The pre-Budget report certainly contained some complex and difficult tax reforms, but in doing so, the chancellor has set the government a serious challenge to explain them to the electorate in time to win a May election.
Gordon Brown has used smoke and mirrors to push the fuel duty protesters on to the hard shoulder. This is a complicated package of rebates and reforms, some of it backdated and some of it not due until next spring.
It isn’t the simple cut that many protest groups wanted. Will they feel cheated? Or will they accept that they’ve got a good compromise?
On pensions he has also played a very clever game. He has linked everything, but the basic state pension to earnings. The trouble is this effectively leaves the state pension to wither on the vine. The generation that brought in the welfare state will be the last to benefit from it. So what is national insurance for now?
There were well-meaning proposals to widen the enterprise management incentive, help regeneration of deprived urban areas, and more generosity to families.
Will they radically change the face of Britain between now and May 3rd or whenever they have the election pencilled in for? The answer is no.
Deferral relief for disposals of substantial shareholdings
The proposal to provide a deferral relief where groups buy and sell qualifying shares is welcome and it is pleasing that this is still proceeding after the initial round of consultation.
Many other countries give a complete exemption for such gains: the government has recognised that the deferral proposal will not altogether eliminate the competitive disadvantage for the UK and is looking again at the option of introducing an exemption.
However, there are some dark hints that such a relief would need to be looked at in the context of a wider consideration of the corporation tax system, so the corporate sector might not like the price for such an exemption.
One of the most challenging outstanding issues is whether gains can be rolled into intra-group share subscriptions. It would create distortions if acquisitions gave the opportunity for deferral but organic growth did not. On the other hand the Revenue has a legitimate interest in preventing groups obtaining rollover against some of the underlying assets and multiple layers of share investments up the group.
It does appear that deferral will be withdrawn if the new trading venture fails commercially, so that the new shares cease to be in a trading company or holding company of a trading group – this adds a tax burden to a commercial problem, which will not be appreciated by those affected.
The commercial effect of the introduction of the new deferral regime could be challenging. The new regime, when taken with the developing proposals on intellectual property, will cause some upheaval in the positions taken by purchasers and vendors in structuring deals, particularly whether to sell assets or shares. It seems probable that rollover opportunities will disappear on goodwill and simultaneously materialise on shares. Corporates may defer deals as next year’s Budget approaches, either with a view to future improvements in their tax treatment or to avoid additional midnight meetings with the lawyers as the whole tax framework changes about them in the final stages.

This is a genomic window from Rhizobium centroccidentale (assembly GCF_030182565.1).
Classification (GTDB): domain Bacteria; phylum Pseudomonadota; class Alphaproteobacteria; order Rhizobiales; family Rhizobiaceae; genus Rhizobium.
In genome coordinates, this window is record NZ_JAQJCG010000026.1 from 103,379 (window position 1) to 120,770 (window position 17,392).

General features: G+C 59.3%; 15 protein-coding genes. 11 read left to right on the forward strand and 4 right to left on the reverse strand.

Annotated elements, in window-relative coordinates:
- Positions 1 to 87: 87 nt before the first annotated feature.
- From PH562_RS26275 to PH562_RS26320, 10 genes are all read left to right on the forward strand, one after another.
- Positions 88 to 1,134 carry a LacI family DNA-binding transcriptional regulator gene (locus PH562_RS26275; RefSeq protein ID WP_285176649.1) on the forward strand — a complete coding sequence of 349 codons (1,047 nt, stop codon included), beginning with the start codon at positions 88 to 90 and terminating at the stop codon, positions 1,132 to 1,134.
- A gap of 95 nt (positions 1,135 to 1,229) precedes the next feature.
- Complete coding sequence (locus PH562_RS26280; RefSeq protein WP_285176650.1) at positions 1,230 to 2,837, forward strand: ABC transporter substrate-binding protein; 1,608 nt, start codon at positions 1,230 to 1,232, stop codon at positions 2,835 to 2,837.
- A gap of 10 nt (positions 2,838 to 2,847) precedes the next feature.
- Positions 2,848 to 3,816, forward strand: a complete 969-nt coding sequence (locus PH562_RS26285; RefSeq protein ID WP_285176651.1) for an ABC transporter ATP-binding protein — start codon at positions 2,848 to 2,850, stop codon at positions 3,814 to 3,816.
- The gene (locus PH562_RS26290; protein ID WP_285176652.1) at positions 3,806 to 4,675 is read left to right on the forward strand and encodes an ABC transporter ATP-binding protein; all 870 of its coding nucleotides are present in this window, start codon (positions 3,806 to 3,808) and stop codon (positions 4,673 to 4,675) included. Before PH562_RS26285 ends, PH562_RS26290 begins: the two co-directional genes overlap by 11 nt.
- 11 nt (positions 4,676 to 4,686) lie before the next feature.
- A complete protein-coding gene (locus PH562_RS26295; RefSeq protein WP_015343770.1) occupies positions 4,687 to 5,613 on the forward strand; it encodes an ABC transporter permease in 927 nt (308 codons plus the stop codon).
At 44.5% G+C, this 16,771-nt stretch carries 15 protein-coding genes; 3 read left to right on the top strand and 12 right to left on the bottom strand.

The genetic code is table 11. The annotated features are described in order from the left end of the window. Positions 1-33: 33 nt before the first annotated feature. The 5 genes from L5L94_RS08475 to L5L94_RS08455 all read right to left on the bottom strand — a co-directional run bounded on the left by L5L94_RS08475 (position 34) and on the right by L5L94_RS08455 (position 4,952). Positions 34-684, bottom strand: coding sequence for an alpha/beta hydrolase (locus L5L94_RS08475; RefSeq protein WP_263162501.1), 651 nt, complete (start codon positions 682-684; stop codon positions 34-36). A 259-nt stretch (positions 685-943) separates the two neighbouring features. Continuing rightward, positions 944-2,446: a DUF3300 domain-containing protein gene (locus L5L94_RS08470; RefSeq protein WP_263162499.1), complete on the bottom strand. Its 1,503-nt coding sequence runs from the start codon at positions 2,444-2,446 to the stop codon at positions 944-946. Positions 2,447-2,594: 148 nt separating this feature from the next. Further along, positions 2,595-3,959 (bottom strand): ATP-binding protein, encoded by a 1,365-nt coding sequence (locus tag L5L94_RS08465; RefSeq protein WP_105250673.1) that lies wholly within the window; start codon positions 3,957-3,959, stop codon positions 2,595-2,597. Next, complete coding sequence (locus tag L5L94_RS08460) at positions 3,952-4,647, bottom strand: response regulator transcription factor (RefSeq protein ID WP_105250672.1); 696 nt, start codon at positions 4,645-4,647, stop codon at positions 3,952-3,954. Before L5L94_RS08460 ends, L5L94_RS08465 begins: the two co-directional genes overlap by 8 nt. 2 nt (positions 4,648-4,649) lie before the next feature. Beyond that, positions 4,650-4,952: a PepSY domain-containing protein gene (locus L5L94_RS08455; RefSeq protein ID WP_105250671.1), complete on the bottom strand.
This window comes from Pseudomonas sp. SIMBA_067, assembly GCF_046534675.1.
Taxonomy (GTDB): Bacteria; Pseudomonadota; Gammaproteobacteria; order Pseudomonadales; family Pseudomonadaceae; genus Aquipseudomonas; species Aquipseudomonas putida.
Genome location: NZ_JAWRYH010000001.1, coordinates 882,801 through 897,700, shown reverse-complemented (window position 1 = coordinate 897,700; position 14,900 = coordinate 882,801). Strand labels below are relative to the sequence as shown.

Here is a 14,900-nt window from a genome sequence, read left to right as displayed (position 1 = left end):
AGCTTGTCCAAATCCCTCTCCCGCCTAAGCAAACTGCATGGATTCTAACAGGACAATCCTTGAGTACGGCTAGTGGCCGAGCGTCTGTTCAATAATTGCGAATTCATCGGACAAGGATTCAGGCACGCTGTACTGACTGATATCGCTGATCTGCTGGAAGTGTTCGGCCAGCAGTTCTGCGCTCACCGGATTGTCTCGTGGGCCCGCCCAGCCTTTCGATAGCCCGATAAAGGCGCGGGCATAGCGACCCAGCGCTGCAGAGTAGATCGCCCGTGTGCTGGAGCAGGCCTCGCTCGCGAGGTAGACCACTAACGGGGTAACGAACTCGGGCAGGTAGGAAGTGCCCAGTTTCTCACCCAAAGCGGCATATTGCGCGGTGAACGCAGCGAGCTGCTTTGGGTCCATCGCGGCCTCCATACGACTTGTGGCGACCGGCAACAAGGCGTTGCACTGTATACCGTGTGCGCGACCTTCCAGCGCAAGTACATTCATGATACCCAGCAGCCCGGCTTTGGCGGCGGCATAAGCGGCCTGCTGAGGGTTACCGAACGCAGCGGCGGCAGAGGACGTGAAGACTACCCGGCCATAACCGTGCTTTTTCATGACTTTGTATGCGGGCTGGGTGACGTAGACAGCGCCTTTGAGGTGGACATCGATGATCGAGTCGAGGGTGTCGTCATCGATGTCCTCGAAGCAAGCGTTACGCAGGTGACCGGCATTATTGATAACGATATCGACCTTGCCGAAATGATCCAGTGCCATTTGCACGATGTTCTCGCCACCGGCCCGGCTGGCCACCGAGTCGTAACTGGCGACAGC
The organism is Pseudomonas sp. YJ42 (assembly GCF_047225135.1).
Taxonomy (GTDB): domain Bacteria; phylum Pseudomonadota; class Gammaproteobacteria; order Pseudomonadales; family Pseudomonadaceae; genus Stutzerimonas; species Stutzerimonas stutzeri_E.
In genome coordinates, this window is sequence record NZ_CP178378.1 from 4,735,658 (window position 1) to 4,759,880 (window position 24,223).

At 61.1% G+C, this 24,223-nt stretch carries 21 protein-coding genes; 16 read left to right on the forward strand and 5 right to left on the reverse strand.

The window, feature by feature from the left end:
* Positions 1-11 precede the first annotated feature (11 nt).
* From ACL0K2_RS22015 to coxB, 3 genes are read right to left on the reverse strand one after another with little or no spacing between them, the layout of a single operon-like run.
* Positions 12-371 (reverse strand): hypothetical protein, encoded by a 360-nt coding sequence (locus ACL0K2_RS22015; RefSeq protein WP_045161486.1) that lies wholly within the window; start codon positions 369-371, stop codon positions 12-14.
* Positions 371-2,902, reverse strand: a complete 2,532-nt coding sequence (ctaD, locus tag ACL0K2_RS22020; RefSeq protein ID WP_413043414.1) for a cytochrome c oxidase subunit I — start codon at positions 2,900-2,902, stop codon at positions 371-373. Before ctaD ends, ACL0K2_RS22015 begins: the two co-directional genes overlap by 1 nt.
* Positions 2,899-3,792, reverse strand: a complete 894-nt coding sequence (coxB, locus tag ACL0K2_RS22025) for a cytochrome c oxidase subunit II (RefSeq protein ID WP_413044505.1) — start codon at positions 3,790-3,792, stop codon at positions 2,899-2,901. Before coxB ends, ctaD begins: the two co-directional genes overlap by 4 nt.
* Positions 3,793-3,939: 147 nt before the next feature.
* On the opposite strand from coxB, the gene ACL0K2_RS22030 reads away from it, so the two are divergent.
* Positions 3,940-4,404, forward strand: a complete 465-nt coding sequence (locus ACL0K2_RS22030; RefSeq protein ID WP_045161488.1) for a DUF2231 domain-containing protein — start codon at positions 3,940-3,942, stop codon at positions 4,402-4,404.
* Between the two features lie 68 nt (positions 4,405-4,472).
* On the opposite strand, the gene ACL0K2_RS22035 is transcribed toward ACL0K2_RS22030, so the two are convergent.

Double tax relief
The Finance Act 2000 contained significant reforms to the way that double tax relief is to be afforded to UK companies. The provisions were amended many times during the passage of the Finance Bill and, not surprisingly, as a result, retain a number of rough edges. This has been recognised by the Inland Revenue and the following amendments should be put through in the next Finance Bill.
The first improvement is intended to prevent the mischief known as ‘double capping’. The most common situation in which the double cap applies under the current version of the law is where two high-tax subsidiaries are held in a chain.
This will arise where, for example, a group has made a US acquisition, which has existing Canadian subsidiaries – a not uncommon situation. Only a dividend from the immediate subsidiary in the US can create eligible unrelieved foreign tax (EUFT); the excess tax on a dividend paid from Canada to the US is wasted.
The way in which EUFT is calculated will be changed. EUFT, up to 45%, will be calculated taking into account tax above 30% at each level as profits are paid up through a chain of companies as dividends – not just at the highest level where the mixer cap applies. Companies will be able to set this against UK tax payable on dividends of the permitted type in respect of which credit relief is claimed, as provided for in Finance Act 2000.
The maximum amount of underlying tax to be allowed under the ‘mixer cap’ is currently calculated by working from the actual dividend received and grossing up at 30%, the current rate of corporation tax.
EUFT is calculated on the same basis, using a grossing-up rate of 45%.
In certain circumstances these provisions do not give the measure of either Case V income or EUFT that had been expected.
It is proposed instead that the calculation be based on adding together the actual foreign underlying tax paid and the actual dividend received, and taking a straight percentage of this total.
This revised calculation should ensure that the measure of dividend income coming into the UK is broadly on a like-for-like basis with the current regime. It is also intended to make the calculations simpler to understand and administer, reducing compliance costs for UK businesses.
– Stephen Barrett is the national head of corporate tax consulting for Ernst & Young
For more stories visit www.accountancyage.com/Tax/1113087.
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